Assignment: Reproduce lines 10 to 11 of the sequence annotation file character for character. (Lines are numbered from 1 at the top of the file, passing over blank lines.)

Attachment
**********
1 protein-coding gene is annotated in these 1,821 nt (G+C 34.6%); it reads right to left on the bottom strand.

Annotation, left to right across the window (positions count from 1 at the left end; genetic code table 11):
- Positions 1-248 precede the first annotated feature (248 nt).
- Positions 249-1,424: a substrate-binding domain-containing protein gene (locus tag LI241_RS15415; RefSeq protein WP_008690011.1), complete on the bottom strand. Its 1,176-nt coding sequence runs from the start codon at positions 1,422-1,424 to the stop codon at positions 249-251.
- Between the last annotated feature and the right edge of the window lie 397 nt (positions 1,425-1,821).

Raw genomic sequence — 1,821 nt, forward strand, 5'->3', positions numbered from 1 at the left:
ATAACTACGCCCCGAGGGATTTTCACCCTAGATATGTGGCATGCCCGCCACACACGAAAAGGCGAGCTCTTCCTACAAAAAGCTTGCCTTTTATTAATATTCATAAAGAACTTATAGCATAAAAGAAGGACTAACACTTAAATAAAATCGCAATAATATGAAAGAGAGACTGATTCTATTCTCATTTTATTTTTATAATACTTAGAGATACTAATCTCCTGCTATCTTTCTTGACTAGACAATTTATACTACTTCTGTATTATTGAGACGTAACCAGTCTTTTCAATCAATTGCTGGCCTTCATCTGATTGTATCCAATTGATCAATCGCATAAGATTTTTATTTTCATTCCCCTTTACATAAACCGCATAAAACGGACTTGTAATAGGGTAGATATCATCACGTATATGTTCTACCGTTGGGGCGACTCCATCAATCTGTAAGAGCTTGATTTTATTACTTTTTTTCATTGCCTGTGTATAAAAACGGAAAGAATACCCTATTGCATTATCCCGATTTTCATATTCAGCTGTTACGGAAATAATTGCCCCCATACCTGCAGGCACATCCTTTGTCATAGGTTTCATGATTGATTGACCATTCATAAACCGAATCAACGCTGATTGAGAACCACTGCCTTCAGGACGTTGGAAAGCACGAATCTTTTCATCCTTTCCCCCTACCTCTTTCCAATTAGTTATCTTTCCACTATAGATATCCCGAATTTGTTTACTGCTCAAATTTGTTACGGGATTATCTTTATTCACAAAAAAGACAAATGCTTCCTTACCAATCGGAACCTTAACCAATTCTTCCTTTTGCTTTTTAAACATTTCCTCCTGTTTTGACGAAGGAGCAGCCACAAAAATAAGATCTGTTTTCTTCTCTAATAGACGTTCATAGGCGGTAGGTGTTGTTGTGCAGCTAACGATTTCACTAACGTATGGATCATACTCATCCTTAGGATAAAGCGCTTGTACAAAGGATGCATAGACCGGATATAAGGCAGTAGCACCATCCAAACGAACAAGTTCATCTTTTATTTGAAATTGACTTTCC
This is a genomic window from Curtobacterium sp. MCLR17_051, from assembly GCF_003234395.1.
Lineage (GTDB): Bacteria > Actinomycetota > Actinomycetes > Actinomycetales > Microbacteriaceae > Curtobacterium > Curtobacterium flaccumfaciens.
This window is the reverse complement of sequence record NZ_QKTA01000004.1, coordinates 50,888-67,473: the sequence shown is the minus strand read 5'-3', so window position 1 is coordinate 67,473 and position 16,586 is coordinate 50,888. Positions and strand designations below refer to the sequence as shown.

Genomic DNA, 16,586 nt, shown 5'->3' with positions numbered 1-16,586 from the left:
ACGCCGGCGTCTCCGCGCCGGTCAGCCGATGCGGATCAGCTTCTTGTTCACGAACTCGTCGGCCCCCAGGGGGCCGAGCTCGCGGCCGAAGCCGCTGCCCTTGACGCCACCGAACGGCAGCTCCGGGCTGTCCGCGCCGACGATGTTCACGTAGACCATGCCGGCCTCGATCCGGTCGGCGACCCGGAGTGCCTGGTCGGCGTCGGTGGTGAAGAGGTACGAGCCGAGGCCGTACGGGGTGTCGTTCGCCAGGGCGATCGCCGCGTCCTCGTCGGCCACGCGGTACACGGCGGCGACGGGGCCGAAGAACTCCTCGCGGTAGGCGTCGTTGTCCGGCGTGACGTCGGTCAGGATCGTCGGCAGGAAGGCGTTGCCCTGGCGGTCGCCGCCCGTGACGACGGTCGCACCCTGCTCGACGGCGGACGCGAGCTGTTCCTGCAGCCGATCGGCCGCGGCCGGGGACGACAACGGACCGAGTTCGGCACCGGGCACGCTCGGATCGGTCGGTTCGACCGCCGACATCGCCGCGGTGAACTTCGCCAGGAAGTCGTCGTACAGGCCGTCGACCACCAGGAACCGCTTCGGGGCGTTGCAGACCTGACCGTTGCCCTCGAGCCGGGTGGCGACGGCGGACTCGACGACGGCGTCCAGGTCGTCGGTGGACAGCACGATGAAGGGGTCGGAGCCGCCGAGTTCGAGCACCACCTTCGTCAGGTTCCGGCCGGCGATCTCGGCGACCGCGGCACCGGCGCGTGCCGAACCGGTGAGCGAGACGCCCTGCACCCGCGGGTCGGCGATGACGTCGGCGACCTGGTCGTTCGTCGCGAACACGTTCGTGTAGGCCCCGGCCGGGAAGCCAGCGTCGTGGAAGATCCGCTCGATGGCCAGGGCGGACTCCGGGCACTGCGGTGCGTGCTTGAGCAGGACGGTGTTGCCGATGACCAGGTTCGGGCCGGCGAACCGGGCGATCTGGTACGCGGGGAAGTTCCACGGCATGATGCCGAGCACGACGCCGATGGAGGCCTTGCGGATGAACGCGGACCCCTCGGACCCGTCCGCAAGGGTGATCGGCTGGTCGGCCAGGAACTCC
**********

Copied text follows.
This window is the reverse complement of sequence record NZ_QKTA01000004.1, coordinates 50,888-67,473: the sequence shown is the minus strand read 5'-3', so window position 1 is coordinate 67,473 and position 16,586 is coordinate 50,888. Positions and strand designations below refer to the sequence as shown.

Genomic DNA, 16,586 nt, shown 5'->3' with positions numbered 1-16,586 from the left: